The 1969 Honda CB750 Four is generally considered to be the first Japanese ‘Superbike’. I beg to differ. Yes the CB750 broke ground with electric start, disc brakes and a wonderful engine. But… in my humble opinion, Kawasaki really led the way into ‘Superbike’ with the 1969 H1 Mach 3. The Mach 3 also known as ‘The Blue Streak’ (due to the blue stripe on the gas tank) was less than a Superbike in all but one category…horsepower. Power to weight ratio. It handled lousy, braked marginally, would scare the crap out of mere mortals (and some immortals)…it truly was a motorized ‘Flexible Flyer’. But we all loved it!
In 1972 Kawasaki came out with the 750cc H2, the Mach 4. This motorcycle was capable of mach speeds and then some. It handled better than the Mach 3 and with some modifications it actually handled pretty well. In a straight line nothing on two wheels (and most four wheel vehicles) could beat it. I paid my rent for a year or so racing cars with my H2. I thought I was King of the world until my friend Mike Kaller bought King Kong…The Z1.
The Mighty Z1 really did bring the term “Superbike” to life. Big motor, Big power, and beautiful styling.
My friend Reg Pridmore won the AMA Superbike Championship in 1977 aboard a Kawasaki, the first for a Japanese manufacturer…along with the help of Craig Vetter and Keith Code.
I found a really nice ’75 Z1 on ebay this morning. It has been set up nicely with 1974 body work and livery (paint scheme) and repro exhaust. Here’s the the thing about the ’75 versus previous years. It’s better.
For 1975 Kawasaki gave the Z1 a better frame, better suspension, brakes that could actually stop King Kong, tuned the motor to be a bit more friendly and got rid of the chain oiler (the chain oiler was maybe a good idea but sure made a mess of the rear wheel…). The down side of the Z1 was that it chewed up chains, sprockets and rear tires. Well, manufacturers of those parts weren’t prepared for a bike like ‘The Mighty Z1’.
The seller of this particular Kawasaki Z1 has done a nice job of making the bike look right. It does need some basic service work..as in go through the carbs, check the electrical’s but from there, you’re going to have a fabulous motorcycle.
My suggestions though….upgrade the rear shocks, new springs in the front (along with Race Tech emulators), a set of GP touring bars, better brake pads, some sticky tires and hang on.
Another thought here, The Z1 also makes an incredible ‘Sport Tourer’. The motor is strong enough to pull you and a passenger, along with your luggage, the seat is surprisingly comfortable for long stints in the saddle, and honestly, The KZ900 is a great all around motorcycle.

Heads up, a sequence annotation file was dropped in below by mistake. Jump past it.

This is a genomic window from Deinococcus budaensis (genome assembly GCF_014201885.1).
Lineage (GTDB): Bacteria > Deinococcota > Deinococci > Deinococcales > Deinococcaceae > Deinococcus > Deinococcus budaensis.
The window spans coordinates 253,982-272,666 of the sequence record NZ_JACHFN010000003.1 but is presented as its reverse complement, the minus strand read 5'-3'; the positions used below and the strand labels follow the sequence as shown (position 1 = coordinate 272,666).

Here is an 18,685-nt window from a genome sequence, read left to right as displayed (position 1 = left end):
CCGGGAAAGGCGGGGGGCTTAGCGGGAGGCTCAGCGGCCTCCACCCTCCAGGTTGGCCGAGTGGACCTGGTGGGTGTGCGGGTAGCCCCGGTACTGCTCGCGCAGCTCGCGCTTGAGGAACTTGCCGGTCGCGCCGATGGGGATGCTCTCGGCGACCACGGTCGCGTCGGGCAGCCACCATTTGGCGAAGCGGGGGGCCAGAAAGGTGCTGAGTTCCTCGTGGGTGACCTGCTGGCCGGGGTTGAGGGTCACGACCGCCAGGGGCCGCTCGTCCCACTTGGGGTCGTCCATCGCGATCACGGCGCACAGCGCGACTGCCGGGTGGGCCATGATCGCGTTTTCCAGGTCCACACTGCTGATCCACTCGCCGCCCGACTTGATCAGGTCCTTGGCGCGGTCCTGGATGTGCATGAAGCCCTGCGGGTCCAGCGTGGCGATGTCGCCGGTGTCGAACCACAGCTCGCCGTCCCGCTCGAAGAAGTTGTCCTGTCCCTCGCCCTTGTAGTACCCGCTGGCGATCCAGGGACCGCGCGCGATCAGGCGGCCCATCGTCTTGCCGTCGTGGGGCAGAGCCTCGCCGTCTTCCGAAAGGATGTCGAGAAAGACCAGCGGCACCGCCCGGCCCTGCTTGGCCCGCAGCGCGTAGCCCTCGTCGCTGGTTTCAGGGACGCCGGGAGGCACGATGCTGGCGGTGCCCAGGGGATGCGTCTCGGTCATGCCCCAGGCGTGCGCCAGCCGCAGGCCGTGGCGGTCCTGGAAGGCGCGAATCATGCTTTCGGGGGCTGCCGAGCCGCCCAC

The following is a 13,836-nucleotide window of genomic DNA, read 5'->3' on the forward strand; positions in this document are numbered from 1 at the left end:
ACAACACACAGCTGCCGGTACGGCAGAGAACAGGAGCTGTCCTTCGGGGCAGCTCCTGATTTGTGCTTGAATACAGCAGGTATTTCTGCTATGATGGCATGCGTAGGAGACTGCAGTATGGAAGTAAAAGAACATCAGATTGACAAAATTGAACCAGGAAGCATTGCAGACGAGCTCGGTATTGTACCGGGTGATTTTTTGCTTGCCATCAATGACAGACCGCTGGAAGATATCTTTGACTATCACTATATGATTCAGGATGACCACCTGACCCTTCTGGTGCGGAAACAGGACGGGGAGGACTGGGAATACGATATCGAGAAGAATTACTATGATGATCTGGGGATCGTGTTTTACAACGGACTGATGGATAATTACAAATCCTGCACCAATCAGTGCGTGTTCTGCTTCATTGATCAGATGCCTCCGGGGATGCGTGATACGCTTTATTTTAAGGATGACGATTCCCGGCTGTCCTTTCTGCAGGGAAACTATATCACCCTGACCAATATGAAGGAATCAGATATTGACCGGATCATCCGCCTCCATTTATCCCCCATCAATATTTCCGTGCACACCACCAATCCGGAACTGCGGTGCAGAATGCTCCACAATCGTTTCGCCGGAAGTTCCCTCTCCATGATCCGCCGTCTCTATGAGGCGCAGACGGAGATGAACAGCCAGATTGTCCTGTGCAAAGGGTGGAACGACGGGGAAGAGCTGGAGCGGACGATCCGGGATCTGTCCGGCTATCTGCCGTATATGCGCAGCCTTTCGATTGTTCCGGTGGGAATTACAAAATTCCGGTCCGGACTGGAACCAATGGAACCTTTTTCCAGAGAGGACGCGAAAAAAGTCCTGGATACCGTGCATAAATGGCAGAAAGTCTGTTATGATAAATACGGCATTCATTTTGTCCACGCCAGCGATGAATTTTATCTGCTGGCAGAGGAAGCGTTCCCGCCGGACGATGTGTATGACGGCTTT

Click on the pictures below for more info and more pictures. This is a really great motorcycle to have.
<a target=”_self” href=”http://rover.ebay.com/rover/1/711-53200-19255-0/1?icep_ff3=2&pub=5574881880&toolid=10001&campid=5336495545&customid=1975+Kawasaki+Z1+900&icep_item=111362860979&ipn=psmain&icep_vectorid=229466&kwid=902099&mtid=824&kw=lg”>
1975 Kawasaki Z1 900</a><img style=”text-decoration:none;border:0;padding:0;margin:0;” src=”http://rover.ebay.com/roverimp/1/711-53200-19255-0/1?ff3=2&pub=5574881880&toolid=10001&campid=5336495545&customid=1975+Kawasaki+Z1+900&item=111362860979&mpt=%5BCACHEBUSTER%5D”>
In 1982 I was the Sales Manager at a Kawasaki dealership here in Southern California, I loved my job. The family I worked for was great, they helped me in my roadracing effort, and thanks to them I was doing pretty well. Here is the better part…I was racing a Kawasaki but my daily ride was a Honda. It didn’t look good for the Sales Manager to be riding a bike we didn’t sell, so…I was given a ‘demo bike’ to ride. Life doesn’t get any better, especially when your first ‘demo bike’ is a Kawasaki GPZ750.
I spent ten really good years on a Kawasaki H2 750 Mach 4, Kawasaki’s flagship three cylinder two stroke rocket. At times it scared the crap out of me…the H2 was called “evil, wicked, mean and nasty” by every motorcycle magazine and most people who owned them, but after some really good (serious) modifications the monster was tamed and we had great times together. Sadly,the H2 was stolen from me (if I ever find that guy…”hell hath no fury than an H2 rider without his triple!) and that is how I ended up on a Honda CB750F.
Back to the GPZ. When I was told I was getting the GPZ I wanted to cry, cry tears of joy. I had already sold a few of them and everyone loved it so I couldn’t wait to ride it.
Closing time on Saturday afternoon I was given the key, and a stern lecture from my boss as to how I was to ride the bike responsibly (the look on his face didn’t match his words…if you get my drift here…). I spent the next two days flogging that GPZ up and down every canyon road I knew here in Southern Cal. The smile never once left my face.
Here’s the deal with the GPZ…Kawasaki was already successful with the KZ series and had brought out the GPZ models in 550 and 1100cc in 1981 but they had to compete with the Honda CB750F model and Suzuki’s very capable GS750. Kawasaki was known for building motorcycles with ‘King Kong’ horsepower but didn’t have the chassis to control it. The GPZ750 changed that.